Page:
If you’ve been injured due to someone else’s negligence, depending on the severity of your injuries, you may require extensive medical treatment, temporarily or permanently losing the ability to return to work. If your injuries prevent you from working, either because of physical limitations or emotional trauma from the accident, you can seek compensation for your past and future lost wages. Proving your future lost earnings can be much more complex than proving your past lost earnings. Please continue reading to learn when you can seek future lost wages in a personal injury case and how our proficient Jefferson County Personal Injury Lawyers can help you bolster your claim with detailed evidence to maximize your chances of achieving favorable results. 

What Damages Are Available in Personal Injury Cases?

If you have been seriously injured due to another person’s negligence, you can take legal action against that party to seek monetary compensation for your economic and non-economic damages. Economic damages represent the tangible losses you have suffered or will suffer because of the accident. Economic damages are calculable losses that can be readily documented. Economic damages may include past and future medical bills, past and future lost wages, property damage, vocational rehabilitation, household services, etc.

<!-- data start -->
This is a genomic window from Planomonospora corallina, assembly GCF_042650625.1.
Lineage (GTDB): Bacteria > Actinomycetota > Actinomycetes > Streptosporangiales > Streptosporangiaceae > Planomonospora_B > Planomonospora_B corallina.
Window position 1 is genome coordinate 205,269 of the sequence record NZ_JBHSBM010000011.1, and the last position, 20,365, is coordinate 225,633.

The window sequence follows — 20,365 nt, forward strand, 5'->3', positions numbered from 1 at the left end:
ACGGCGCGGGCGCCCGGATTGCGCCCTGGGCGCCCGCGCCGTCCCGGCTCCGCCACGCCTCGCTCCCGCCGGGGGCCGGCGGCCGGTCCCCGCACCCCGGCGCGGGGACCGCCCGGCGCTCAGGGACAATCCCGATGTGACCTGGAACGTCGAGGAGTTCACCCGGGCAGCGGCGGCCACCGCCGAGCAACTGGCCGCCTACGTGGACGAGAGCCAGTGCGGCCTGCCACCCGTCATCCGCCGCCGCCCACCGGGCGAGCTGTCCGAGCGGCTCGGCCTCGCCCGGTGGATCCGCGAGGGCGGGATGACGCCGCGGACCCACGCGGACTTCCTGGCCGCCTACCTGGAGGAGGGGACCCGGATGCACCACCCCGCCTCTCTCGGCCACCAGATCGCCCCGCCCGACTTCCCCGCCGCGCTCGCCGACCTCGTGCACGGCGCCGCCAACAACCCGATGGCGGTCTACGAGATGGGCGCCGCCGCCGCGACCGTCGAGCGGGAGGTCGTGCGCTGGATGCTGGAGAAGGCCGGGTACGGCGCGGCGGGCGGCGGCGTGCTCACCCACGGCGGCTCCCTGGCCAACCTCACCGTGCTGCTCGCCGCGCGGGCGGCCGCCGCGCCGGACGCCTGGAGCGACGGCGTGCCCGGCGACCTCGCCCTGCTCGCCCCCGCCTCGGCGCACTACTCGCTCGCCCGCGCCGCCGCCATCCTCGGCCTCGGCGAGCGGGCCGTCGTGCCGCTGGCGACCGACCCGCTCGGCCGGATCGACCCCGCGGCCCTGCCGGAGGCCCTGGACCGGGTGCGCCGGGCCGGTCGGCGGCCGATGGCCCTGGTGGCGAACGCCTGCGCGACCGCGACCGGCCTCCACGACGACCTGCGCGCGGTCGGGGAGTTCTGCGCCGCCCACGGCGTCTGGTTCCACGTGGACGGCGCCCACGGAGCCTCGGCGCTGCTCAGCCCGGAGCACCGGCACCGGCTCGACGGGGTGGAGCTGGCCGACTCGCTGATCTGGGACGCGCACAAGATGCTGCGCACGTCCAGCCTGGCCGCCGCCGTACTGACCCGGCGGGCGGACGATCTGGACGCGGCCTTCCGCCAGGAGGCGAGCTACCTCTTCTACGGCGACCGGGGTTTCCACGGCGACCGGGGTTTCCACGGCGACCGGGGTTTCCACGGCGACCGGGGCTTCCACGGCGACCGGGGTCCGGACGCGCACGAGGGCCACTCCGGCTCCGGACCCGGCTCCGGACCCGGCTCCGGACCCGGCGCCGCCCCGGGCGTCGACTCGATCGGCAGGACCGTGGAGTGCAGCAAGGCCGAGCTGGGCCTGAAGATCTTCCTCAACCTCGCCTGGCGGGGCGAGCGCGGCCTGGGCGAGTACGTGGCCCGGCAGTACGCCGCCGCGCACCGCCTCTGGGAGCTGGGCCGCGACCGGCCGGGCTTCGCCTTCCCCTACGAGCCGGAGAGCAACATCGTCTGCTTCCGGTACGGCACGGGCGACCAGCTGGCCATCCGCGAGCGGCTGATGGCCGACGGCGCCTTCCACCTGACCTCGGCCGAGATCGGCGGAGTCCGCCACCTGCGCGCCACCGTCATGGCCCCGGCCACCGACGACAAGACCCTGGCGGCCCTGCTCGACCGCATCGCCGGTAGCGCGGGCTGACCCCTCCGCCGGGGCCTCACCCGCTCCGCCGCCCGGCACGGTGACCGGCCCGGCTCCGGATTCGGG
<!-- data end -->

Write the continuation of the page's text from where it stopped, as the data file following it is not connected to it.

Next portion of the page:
Non-economic damages, on the other hand, represent subjective losses. They don’t come with a receipt or other objective documentation, so they are often harder to prove. Non-economic damages may include pain and suffering, emotional distress, inconvenience, loss of consortium, loss of enjoyment of life, disfigurement, etc. It’s crucial to note that while these damages may be available in most personal injury cases, they still need to be proven to the court. Therefore, it’s crucial to keep meticulous documentation of your out-of-pocket expenses.

How Are Lost Future Wages Calculated?

As mentioned above, you can seek compensation for your lost wages in a personal injury claim. Lost wages are any income you cannot receive due to injury. The phrase “loss of future earnings” refers to the specific amount of income that an injured party would have earned if they had been able to continue working. The court will examine various factors, including your earnings before the accident, your health, prospects of advancement, and the time you would have reasonably been expected to work to calculate the loss of future earnings. It’s crucial to note that in most cases, future lost earnings are typically not awarded for periods beyond what would be considered normal retirement age.

If your injuries have prevented you from working, please don’t hesitate to contact a dedicated lawyer from Alabama Personal Injury Lawyers, LLC, who can help you prove your injury has reduced your ability to earn money.